2019 Theses Doctoral
Using single molecule magnetic tweezers to dissect titin energy release during muscle contraction
Mechanical forces regulate biological processes in unique and unexpected ways, but many biochemical methods are unable to reproduce the vectorial stretching experienced by proteins in cells. Force spectroscopy techniques remedy these shortcomings by utilizing microscopic force probes to stretch and relax single protein, DNA, and RNA molecules. The central focus of this thesis is the development and implementation of a custom-built protein magnetic tweezers for unfolding and refolding Ig domains from titin, a critical filament of the sarcomere, and the longest continuous peptide in the human body. Suspended from the Z-disc to the tip of the thick filament, titin sustains the brunt of intracellular forces during muscle elongation. Since the discovery of titin, it has been widely debated whether Ig domain unfolding contributes to muscle mechanics. A combination of single quantum dot tracking in myofibrils extracted from rabbit muscle and single molecule magnetic tweezers experiments on recombinant titin fragments confirms, for the first time, the presence of titin Ig domain unfolding and refolding at physiological sarcomere lengths and stretching forces. The magnetic tweezers experiments show the surprising ability of titin Ig domains to generate piconewton level forces during folding, and we advance the hypothesis that titin folding is an important source of energy during muscle contraction. Muscle elongation recruits Ig domains to the unfolded state, whereby folding is initiated through reduction of force on titin upon actomyosin crossbridges formation. Magnetic tweezers measurements demonstrate that titin Ig folding generates peak work, velocity, and power output of 64 zeptojoules, 1.9 microns per second, and 6,000 zeptowatts, matching or exceeding the equivalent single molecule measurements from single molecule myosin II powerstrokes. The forces generated by protein folding are therefore likely to be an integral part of the contractile process of animal muscle.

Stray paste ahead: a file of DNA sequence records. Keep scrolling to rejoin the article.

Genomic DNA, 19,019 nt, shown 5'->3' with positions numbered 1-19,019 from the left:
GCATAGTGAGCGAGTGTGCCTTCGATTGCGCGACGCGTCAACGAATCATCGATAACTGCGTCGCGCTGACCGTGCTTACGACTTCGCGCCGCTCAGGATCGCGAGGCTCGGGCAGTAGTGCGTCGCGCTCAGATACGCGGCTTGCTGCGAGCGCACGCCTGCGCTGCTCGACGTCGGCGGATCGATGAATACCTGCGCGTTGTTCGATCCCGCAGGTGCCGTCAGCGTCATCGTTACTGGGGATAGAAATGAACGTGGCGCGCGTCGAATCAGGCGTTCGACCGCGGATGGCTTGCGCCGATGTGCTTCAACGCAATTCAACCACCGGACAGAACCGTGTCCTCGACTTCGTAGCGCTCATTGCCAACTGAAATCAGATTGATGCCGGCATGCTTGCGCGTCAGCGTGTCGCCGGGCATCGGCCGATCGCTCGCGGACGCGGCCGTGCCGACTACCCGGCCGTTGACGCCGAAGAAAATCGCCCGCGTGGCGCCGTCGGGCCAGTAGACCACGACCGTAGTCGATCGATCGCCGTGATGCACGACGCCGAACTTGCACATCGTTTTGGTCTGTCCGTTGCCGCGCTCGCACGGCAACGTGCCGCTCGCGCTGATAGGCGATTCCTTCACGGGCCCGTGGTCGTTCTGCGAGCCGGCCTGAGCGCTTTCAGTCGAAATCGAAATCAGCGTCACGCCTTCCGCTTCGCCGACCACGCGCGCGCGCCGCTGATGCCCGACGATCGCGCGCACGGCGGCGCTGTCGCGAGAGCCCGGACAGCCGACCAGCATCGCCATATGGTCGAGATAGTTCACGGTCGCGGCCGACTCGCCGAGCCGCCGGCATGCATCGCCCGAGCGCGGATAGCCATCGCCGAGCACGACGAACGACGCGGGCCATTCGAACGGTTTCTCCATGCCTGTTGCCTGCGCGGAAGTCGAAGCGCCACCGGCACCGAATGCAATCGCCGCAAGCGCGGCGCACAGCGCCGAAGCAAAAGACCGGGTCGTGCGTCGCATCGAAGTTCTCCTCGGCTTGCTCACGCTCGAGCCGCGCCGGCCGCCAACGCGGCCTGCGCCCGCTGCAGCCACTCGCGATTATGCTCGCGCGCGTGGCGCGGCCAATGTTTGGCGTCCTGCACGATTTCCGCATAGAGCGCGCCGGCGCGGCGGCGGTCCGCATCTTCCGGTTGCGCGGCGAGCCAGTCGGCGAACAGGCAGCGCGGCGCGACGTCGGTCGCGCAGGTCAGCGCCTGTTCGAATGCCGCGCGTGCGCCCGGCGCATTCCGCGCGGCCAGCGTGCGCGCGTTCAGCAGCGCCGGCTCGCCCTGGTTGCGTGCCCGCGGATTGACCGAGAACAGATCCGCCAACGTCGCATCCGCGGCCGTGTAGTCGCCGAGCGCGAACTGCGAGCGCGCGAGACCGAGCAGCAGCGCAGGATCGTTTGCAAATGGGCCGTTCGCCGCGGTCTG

- Eckels_columbia_0054D_15064.pdf application/pdf 23 MB Download File
More About This Work
- Academic Units
- Cellular, Molecular and Biomedical Studies
- Thesis Advisors
- Fernandez, Julio M.
- Ph.D., Columbia University
- Published Here
- January 29, 2019